Finding Quiet Time

As an introvert, I require regular alone time in order to continue functioning as a (mostly) rational person. Growing up in a family of introverts, logging the necessary quiet time was never a problem. Moving away from home as a young adult, I was still able to frequently carve out space to rejuvenate emotionally and spiritually. Even after marrying my ambivert (scaling heavily toward extrovert) husband, I was almost always able to prioritize me-time. However, this sacred (and much-needed) space was essentially dissolved when my kids came along. I really don’t mean to blame my kids for my problems (I’m sure they’ll blame me for their problems soon enough); but there’s something about having dependent, perpetually awake and curious beings around that makes creating alone time nearly impossible. To a certain degree, I’ve always understood that I need regular quiet space but I don’t know that I’ve always fully accepted, or prioritized, this as a part of my daily routine. This changed with the transition to my role as a full-time stay-at-home parent. Being “on call” twenty-four hours a day, has drawn attention to my energy levels and their limitations, forcing me to recognize that it is important to be intentional and creative about finding my quiet time.

I still love the idea of entire mornings or afternoons where I have the space to write, read, or simply think. I used to regularly enjoy that luxury: I would treat myself with an outing to my favorite coffee shop, with journal in tow, and revel in the opportunity to reflect and write as I processed various emotions, decisions, and circumstances. Other times, I would sip coffee while getting lost in a book on a quiet Saturday morning, or plug in my headphones and head to the gym. These mini escapes were the difference between a peaceful acceptance versus an everything-is-going-wrong outlook. Intuitively, I knew my me-time breaks were important, but I couldn’t necessarily articulate why. A book I read, Susan Cain’s “Quiet: The Power of Introverts in a World That Can’t Stop Talking,” offered valuable insight into why these breaks were so important. This book spoke truth into my experience as an introvert and encouraged me to value the qualities that typically accompany introversion. It is an enjoyable and fascinating read and I highly recommend it for those of you who would like insight or validation into introversion.

For good or ill, the aforementioned luxuriously long outings and me breaks are simply not as frequent of an option in my current life stage. When I first became a mom, there was a span of several years where I attempted to push through without any breaks, even as I knew it was a good way to cause mental, emotional, and spiritual fatigue. I found it difficult, and guilt-provoking, to prioritize myself when I had so many other commitments and people who needed me. However, after several years of near burn-out mode, I’ve recently been trying to intentionally create more quiet time for myself. It’s not always easy to find and protect the time and it requires a decent amount of flexibility and refocused expectations for what me time looks like, but I’ve discovered that it’s a worthwhile shift in routine.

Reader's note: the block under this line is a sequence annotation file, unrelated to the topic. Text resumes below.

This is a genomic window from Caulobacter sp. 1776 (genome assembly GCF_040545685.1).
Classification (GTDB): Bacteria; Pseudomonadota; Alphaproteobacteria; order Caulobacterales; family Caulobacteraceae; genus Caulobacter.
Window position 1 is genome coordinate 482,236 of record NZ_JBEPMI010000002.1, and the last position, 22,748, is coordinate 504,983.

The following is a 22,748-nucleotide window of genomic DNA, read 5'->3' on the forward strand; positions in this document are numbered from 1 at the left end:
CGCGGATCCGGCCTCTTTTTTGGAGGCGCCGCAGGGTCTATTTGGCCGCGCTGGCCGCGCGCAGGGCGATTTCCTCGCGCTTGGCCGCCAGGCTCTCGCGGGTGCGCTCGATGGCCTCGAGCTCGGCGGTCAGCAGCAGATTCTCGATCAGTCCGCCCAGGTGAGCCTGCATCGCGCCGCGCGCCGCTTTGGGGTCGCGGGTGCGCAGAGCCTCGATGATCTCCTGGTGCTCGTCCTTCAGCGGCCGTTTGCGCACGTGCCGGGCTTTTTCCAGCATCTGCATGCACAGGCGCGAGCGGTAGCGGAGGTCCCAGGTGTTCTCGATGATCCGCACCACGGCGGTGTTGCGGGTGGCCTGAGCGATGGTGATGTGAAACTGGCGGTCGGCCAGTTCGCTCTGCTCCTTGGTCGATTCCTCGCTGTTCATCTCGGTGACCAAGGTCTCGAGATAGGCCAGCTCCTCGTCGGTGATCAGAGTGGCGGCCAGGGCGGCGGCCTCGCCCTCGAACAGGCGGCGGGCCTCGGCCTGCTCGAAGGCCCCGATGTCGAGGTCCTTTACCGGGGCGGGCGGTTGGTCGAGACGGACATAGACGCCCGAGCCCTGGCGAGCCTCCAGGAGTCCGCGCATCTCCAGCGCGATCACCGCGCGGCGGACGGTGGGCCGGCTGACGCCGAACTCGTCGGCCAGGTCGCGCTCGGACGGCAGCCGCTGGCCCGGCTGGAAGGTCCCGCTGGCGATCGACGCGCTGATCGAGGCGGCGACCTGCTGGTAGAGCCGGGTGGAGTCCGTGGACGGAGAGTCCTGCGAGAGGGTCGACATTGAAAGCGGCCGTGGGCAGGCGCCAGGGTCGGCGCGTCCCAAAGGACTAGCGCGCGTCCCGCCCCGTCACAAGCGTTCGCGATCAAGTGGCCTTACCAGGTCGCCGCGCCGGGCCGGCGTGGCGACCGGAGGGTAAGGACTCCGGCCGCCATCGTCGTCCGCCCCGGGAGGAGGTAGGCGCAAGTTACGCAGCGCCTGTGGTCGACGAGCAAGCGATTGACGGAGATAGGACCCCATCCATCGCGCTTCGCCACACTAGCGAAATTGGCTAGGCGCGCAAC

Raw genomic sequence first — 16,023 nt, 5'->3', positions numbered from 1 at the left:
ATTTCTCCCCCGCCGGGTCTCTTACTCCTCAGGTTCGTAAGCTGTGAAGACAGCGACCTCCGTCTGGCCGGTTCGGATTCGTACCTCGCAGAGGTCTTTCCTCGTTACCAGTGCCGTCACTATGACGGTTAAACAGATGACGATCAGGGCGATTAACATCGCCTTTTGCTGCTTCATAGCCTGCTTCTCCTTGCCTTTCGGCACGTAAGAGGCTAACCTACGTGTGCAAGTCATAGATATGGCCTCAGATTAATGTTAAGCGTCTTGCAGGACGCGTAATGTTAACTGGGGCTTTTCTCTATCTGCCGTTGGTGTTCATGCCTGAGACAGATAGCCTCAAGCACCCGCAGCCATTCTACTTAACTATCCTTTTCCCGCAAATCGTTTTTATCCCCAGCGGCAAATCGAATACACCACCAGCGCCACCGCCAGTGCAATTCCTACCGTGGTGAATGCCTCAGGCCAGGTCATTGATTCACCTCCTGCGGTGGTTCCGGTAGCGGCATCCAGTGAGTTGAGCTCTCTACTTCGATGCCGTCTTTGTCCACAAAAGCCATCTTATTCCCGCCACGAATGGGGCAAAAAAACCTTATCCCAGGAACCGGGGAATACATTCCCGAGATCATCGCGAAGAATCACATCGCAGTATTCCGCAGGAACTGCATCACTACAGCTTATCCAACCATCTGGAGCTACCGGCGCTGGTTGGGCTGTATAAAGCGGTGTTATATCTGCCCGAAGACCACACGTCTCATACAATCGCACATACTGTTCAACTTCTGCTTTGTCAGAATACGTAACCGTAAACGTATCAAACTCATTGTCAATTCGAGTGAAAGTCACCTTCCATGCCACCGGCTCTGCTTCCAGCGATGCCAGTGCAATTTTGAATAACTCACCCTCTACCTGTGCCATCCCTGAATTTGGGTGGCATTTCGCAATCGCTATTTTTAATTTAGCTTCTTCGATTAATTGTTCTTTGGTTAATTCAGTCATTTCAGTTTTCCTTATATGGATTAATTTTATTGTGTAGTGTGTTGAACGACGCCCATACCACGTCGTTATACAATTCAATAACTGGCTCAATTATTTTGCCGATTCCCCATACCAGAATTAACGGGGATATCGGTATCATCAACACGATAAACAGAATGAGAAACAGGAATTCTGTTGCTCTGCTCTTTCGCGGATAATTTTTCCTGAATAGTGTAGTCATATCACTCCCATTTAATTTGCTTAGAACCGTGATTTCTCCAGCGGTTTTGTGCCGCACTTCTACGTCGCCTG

For example, I’m learning to love the “fringe hours,” as a friend recently described them. I’ve always thought there’s something sacred and beautiful in the quiet of early mornings and I’ve come to appreciate that time even more (of course, fringe hours aren’t just for early risers but can also apply to night owls as well). If I don’t protect this time and space for focused and restorative me-time, I quickly fall into the habit of filling it up with either chores or mundane but addictive internet scrolling. Establishing and pursuing this habit has, importantly, provided the grace to not freak out when my quiet space is interrupted (which it frequently is), because I know I’ll have another built in opportunity for quiet time the next morning.

Another technique I am practicing I learned from another friend: frequent thirty-second mental check-ins throughout the day. This resonated with me as a fascinating technique, since I no longer have hours a day to dedicate to my mental and emotional health. I do have thirty seconds, though, and taking time to briefly stop and mentally check-in as a way to process a circumstance or emotion has helped me better control my attitude and refocus my perspective. I have found this particularly helpful for staying calm when my kids are struggling to control their emotions and behaviors.

I feel like I’m always reading an article or hearing about the importance of taking care of myself in order to best care for my family. I’ve always found it easier to prioritize taking care of others over caring for myself, so prioritizing me-time has been challenging. But, especially in this particular season of life which requires a lot of giving to others, I’m realizing it’s a challenge worth pursuing.

Wendi, her husband, and their two kids are currently perfecting their best “ya sure you betcha” accents, having recently relocated to northern Minnesota. She is co-author of the blog The Unexpected Ever Afters and a member of the podcast Moms Who Wine.

*photo credit: personal photo taken by a Minnesota lake*

4 thoughts on “Finding Quiet Time

  1. I totally get this. Fortunately, I have an introvert son. I haven’t experienced the guilt of “me time” as he requires it as well. If you haven’t already, check our The Artist’s Way by Julia Cameron. She recommends “artist’s dates” that you have alone to create. She suggests once a week. It’s a great way to recharge. You can take just an hour or two. We have to refill our wells.

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  2. Pingback: Time to Be – the unexpected ever afters

  3. Pingback: Blogiversary Week 2: Time to Be – the unexpected ever afters

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